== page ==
Jammin. At a ham festival.

Kike’s dad has a dehesa. In other words, a big old farm in the rolling hills of the Sierra Morena full of oak trees whose acorns feed the big, fat, black pigs who live within the fences of Finca Roche. The jamon iberico from these parts is world-famous – and with reason.
I rounded up a whole lot of people to go to Aracena, a pueblo blanco in the hills of the Huelva province, for their annual Ham Festival. This is a product natural only to Spain, and its taste is unique in the sense that the pigs, often called Pata Negra for their black skin and hair, are only fed acorns after they stop weaning. This gives the ham a buttery taste.
I hated ham when I first came to Spain. Seeing an upside-down pig leg with the hoof and hair still intact is a little unnverving, and the insides are bright red and loaded with fat (called tocino). Cuanto más tocino, they say, the better the ham. To me, it tasted slimy and rubbery and I kept seeing the piggies gorging on acorns and I couldn’t swallow it. Sure, I loved secreto ibérico and cana de lomo, and could eat coagulated blood and liver pate, but the pata was different.
But time and an appreciation for the leg has served me well. Perhaps the moment when I realized how big a part of the culture the jamon was when Kike took thirty minutes to select his jamonero, the piece of hardware used to mount the leg at the perfect angle to peels off thin slices of the meat. He later called all of his friends to come over and eat the ham, only to complain when half the thing was carved up an hour later. Or when the chiringuito paid to check a pata negra on a flight to Italy to have some snack food. I mean, paying an extra 20 euros on a Ryan Air flight when the meat itself costs upwards of 100 euros? Qué locura.
So I went and celebrate the art of jamón in Aracena. The bus was packed, and you could practically see the nervous excitement and mouths watering as we neared the town of 7,500 in the Sierra de Aracena in nearby Huelva. The town sits between two peaks, commanded by the ruins of a castle and church at the very top of one, and a huge luxury hotel on the other side of the valley.
We walked around the town after a quick tostada (I saved the ham for later and stuck to just tomato and olive oil), which was deserted at 11 am, save a short old man trying to sell us whistles whittled from thick twigs. The streets wound up and up towards the cusp of the old town and the Plaza Alta. Laundry hung from balconies, warmed by the cloudless day, and the only noise was the occasional camión navigating around the thin alleyways.
The church, Nuestra Senora del Mayor Dolor (Our lady of the worst pain, more or less), looks out over the town with a belltower and sparrows and the makings of a creepy movie set, but from here we could see the valley, the rest of the Sierra and the fairgrounds. We took the scenic route down the mountain, through boulders and mud and trees, that is, and bought tickets to the Gruta de las Maravillas.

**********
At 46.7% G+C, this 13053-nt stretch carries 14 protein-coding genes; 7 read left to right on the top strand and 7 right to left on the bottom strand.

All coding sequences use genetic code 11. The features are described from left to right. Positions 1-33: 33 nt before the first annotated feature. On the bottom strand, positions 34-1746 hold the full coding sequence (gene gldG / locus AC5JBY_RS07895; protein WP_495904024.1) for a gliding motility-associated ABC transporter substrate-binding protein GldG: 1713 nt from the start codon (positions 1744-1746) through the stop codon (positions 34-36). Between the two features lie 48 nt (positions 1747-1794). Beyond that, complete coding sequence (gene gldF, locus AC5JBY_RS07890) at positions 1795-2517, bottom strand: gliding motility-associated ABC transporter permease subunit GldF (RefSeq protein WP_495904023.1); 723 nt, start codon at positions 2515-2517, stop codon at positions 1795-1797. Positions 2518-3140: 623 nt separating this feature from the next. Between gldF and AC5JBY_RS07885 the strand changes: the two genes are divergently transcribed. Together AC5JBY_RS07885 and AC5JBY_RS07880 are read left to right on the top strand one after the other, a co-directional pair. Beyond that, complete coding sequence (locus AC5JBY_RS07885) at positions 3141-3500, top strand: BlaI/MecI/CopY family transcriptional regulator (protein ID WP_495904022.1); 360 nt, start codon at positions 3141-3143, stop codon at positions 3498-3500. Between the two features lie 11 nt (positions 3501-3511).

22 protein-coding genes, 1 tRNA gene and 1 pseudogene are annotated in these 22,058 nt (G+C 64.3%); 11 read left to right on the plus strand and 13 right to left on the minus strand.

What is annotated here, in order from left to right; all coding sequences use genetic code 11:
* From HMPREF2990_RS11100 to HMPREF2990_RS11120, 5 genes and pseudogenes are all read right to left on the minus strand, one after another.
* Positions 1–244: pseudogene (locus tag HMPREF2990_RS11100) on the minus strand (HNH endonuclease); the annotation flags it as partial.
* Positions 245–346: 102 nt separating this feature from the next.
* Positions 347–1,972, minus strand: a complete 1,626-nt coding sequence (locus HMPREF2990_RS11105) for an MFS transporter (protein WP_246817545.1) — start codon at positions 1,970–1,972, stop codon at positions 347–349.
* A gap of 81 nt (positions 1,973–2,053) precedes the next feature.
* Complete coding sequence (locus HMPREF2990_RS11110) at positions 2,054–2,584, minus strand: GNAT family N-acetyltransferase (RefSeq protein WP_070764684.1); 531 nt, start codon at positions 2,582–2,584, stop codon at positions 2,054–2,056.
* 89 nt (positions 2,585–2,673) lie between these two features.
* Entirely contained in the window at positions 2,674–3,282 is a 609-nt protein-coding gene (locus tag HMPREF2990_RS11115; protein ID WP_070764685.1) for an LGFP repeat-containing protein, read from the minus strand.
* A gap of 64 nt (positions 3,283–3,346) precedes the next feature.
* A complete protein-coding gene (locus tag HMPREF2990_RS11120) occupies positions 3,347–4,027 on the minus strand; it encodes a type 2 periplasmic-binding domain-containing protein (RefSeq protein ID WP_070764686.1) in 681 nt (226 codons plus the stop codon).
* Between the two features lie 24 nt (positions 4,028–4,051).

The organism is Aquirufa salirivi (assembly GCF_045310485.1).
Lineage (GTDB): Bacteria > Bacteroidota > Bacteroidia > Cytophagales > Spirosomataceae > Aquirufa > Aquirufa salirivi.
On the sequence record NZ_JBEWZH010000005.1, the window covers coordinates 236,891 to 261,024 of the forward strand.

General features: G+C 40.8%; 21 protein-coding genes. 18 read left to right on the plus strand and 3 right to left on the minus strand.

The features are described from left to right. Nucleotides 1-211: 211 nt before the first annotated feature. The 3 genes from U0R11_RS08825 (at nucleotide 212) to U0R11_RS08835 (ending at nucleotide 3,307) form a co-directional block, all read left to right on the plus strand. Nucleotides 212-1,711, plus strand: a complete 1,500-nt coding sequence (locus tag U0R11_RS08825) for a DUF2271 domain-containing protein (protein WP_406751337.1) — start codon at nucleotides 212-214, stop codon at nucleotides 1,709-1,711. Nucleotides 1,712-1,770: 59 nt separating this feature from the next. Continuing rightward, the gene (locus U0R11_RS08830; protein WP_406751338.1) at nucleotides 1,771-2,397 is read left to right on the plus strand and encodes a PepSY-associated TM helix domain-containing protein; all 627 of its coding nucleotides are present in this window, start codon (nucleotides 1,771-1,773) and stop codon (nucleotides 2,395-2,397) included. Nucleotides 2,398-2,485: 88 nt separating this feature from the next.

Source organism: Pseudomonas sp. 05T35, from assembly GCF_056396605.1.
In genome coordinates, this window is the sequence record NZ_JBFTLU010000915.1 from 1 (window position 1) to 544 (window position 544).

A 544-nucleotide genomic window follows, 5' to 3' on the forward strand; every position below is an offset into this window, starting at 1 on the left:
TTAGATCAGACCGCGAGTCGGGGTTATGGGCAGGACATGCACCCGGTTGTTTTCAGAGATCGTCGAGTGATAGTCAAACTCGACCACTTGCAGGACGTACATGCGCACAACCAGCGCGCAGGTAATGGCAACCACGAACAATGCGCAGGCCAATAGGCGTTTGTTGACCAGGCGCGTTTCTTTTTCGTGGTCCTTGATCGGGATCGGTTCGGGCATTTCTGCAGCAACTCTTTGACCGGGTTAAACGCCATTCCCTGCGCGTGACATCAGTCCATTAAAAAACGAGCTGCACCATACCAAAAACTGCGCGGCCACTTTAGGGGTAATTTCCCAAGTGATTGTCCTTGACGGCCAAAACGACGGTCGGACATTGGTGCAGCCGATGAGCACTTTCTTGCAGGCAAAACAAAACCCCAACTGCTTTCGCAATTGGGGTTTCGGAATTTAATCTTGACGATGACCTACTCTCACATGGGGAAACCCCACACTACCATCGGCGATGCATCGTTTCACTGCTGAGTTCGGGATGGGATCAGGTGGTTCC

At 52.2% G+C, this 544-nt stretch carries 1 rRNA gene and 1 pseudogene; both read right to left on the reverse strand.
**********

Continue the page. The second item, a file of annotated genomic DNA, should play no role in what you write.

Down the other side of the hill was the Recinto Ferial, a cluster of stands selling different pork products, jamoneros and surtidos. Families scoped out tables and lay out their spreads of meats and dishes on top. The patriarch sliced the ham to rousing shouts of, OLE!, as children poked sticks through the gates of the pig stalls. They sat fat and black and lazy in their pens, unaware of the matanza (slaughter) that would take place later that afternoon. Spectators munched on thinly sliced ibérico on plastic plates with bottles of Cruzcampo, passing thru the stands while a man bellowed out the prices for his embutidos. The whole grounds were packed by the time we arrived at 1 pm.
Before we saw the Grottoes, I met with Kate, an American married to a Spaniard from Aracena. They had already knocked back several bottles of wine and half of their pata, so we joined in with our surtido iberico and beers. The tent standing in the middle of the fairgrounds sold other ham products – costillas, croquetas de jamón, carne con tomate, carrillada. I had never been so excited to eat, de verdad, and because Caitlyn was there with no prior exposure to ham, I had to explain how they’re raised and slaughtered and eaten. I’ve certainly learned a lot from Kike!
After a visit to the grottoes and another beer, we headed back to Sevilla, bellies full. I met Jenna later that night for a tapa and a beer and ate, what else? Pork.
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About Cat Gaa

As a beef-loving Chicago girl living amongst pigs, bullfighters, and a whole lotta canis, Cat Gaa writes about expat life in Seville, Spain. When not cavorting with adorable Spanish grandpas or struggling with Spanish prepositions, she works in higher education at an American university in Madrid and freelances with other publications, like Rough Guides and The Spain Scoop.

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